SACE Files Testimony Against Georgia Power’s Latest Fossil Fuel Frenzy

Georgia Power is stuck in the fossil past. If their latest requests are granted, all of us will pay the price.

Cary Ritzler | February 19, 2024 | Climate Change, Energy Policy, Extreme Weather, Fossil Gas, Georgia, Utilities

Carbon Pollution From Electric Utilities is Soaring

The utilities that supply our electricity are responsible for almost one third of the carbon pollution that’s overheating our planet. Decades of dependence on fossil fuels – coal, oil, and gas – has pumped carbon pollution into the atmosphere, leading to the high heat and extreme weather that made 2023 a year of record calamity.

Yet at a time when the devastating impact of fossil fuel pollution is increasingly clear, many electric utility companies are continuing a decades-old strategy of blocking and delaying meaningful changes that could tap the brakes on runaway climate warming, while continuing to pursue long-term investments in fossil fuel buildout. Their resistance to change has created conditions that bind us all to using fossil fuels to meet our daily energy needs for decades to come, even when reliable, inexpensive, and clean energy sources like solar, wind, and long-duration energy storage are readily available. With recent actions, it appears Georgia Power and its parent, Southern Company, are digging in even more firmly to this strategy, despite the state’s rapid transformation into a hub for clean energy manufacturing.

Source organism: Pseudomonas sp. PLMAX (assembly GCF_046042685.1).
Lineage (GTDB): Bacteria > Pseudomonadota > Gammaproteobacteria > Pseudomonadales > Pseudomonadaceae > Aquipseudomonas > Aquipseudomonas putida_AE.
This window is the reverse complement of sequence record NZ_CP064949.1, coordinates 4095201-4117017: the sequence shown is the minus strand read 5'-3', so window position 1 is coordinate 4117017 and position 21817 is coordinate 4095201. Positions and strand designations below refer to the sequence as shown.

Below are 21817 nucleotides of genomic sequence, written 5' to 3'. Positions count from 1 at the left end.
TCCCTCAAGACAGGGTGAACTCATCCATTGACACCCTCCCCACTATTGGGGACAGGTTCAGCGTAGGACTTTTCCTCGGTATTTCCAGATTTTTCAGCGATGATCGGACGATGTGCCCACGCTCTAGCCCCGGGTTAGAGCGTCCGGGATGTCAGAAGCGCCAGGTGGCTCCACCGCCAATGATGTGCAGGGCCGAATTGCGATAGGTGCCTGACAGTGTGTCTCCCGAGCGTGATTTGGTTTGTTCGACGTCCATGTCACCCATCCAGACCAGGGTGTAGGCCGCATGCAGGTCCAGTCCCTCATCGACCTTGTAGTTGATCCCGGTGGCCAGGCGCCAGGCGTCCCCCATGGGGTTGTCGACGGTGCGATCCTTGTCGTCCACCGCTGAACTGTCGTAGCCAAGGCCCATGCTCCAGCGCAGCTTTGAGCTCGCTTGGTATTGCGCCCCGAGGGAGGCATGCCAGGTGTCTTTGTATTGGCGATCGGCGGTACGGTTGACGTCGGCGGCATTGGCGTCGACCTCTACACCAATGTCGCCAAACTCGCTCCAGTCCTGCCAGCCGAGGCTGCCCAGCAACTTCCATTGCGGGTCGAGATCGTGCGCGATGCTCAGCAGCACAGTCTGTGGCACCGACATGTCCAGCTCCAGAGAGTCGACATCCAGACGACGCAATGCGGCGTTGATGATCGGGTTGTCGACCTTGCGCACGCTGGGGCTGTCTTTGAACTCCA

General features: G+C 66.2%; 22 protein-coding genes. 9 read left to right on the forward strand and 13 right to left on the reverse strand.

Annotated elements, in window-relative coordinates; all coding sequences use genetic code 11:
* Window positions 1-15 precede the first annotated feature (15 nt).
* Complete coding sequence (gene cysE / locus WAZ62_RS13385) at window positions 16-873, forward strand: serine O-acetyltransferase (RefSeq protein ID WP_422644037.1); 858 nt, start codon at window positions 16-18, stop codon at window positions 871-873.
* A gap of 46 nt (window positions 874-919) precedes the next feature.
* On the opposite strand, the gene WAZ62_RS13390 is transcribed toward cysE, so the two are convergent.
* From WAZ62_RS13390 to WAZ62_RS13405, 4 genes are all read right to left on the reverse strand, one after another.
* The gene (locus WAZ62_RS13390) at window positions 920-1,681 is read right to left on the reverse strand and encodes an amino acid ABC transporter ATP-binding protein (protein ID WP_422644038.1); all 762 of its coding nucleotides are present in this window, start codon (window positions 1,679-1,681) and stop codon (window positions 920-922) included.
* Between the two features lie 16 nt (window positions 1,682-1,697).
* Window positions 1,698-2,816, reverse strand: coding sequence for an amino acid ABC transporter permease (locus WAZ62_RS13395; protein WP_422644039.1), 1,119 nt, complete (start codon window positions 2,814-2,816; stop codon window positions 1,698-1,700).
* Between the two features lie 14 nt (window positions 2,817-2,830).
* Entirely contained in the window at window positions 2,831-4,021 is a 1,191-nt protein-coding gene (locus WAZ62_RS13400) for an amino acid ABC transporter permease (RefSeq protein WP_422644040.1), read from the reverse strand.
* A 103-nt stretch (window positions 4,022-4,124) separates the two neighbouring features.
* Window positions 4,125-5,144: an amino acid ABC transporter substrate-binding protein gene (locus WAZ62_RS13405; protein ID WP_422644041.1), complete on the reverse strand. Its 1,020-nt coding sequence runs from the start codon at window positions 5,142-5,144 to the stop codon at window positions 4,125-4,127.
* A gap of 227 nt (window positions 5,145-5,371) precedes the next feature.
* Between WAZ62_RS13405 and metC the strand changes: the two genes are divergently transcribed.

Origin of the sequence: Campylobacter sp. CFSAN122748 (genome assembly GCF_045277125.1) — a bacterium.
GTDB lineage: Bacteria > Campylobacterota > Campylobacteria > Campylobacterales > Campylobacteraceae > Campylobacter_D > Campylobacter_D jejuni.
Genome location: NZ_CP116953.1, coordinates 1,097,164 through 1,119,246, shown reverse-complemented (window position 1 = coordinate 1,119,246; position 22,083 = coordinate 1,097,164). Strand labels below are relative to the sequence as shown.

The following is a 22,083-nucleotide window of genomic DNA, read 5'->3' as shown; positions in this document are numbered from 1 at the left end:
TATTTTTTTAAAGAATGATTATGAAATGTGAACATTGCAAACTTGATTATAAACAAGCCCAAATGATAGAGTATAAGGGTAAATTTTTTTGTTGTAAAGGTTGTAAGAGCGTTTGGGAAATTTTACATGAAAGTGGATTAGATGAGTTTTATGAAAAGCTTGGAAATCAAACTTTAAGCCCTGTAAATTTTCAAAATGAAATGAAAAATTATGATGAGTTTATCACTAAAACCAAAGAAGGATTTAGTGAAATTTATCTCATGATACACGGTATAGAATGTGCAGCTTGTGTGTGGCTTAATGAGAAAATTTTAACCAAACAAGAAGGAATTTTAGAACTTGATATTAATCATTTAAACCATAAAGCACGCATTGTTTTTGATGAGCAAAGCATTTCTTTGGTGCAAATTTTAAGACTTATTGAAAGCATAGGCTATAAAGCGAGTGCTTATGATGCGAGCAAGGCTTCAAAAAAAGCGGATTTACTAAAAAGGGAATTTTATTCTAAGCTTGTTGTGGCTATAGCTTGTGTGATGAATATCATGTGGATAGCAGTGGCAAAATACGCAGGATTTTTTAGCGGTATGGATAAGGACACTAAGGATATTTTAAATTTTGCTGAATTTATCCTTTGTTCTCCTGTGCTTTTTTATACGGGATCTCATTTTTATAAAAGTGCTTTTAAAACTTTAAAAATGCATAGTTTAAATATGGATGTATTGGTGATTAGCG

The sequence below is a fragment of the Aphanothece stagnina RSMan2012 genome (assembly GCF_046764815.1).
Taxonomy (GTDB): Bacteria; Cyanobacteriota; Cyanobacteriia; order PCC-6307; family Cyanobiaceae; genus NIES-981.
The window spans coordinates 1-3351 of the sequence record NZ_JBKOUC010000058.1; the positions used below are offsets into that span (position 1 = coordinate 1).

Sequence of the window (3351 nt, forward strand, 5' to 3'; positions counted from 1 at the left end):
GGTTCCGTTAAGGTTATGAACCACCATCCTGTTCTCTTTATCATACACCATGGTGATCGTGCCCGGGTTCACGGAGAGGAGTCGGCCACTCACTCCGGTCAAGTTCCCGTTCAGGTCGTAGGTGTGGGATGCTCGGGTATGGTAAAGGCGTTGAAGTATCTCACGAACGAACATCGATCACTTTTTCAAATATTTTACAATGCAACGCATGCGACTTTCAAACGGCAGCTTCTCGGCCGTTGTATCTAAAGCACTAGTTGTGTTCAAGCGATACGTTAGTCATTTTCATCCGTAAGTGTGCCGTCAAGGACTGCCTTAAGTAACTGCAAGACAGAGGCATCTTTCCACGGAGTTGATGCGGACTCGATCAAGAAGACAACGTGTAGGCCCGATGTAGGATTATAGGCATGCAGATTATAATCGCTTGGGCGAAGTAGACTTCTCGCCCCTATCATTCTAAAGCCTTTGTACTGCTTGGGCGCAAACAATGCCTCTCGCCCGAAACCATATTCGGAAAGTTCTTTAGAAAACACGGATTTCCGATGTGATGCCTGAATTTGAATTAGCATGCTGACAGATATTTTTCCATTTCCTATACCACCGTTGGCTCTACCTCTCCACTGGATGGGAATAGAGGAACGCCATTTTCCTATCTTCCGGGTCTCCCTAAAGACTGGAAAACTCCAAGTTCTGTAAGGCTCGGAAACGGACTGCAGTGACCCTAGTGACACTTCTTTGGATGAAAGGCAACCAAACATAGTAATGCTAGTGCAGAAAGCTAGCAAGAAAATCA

A Two-Pronged Attack on Our Clean Energy Future

Recently, the utility filed an Intregrated Resource Plan (IRP) update outside the normal three-year timeline asking to massively expand fossil gas and oil plants, and potentially even add more coal to the state’s mix. This surprise IRP exposes Georgia Power’s poor planning, as they are seeking major, costly changes barely a year after finalizing their last plan, which should have projected needs through 2041. Instead, Georgia Power underestimated, in another of many miscalculations that end up costing Georgia Power customers.

While Georgia Power and Southern Company seek to force feed the Georgia grid with fossil fuels, they are also fighting rules that could limit carbon pollution from their plants.

Last summer, the EPA proposed common-sense rules to limit carbon dioxide (CO2) pollution from power plants, which to this point has been essentially unregulated. If finalized as-is, the new EPA rules would reduce emissions from all coal power plants and many gas power plants in the 2030-2040 time frame, substantially limiting climate pollution

But Southern Company has sought to weaken and delay the rules’ implementation, suggesting to EPA that the timelines are infeasible and that carbon-free technologies will cost customers. And our (elected) Georgia Public Service Commission (PSC) echoes the Company’s talking points, calling the rules “extremely complex with an aggressive timeline” and saying they will lead to increased costs for citizens and businesses. 

Flexible Rules with Many Options to Comply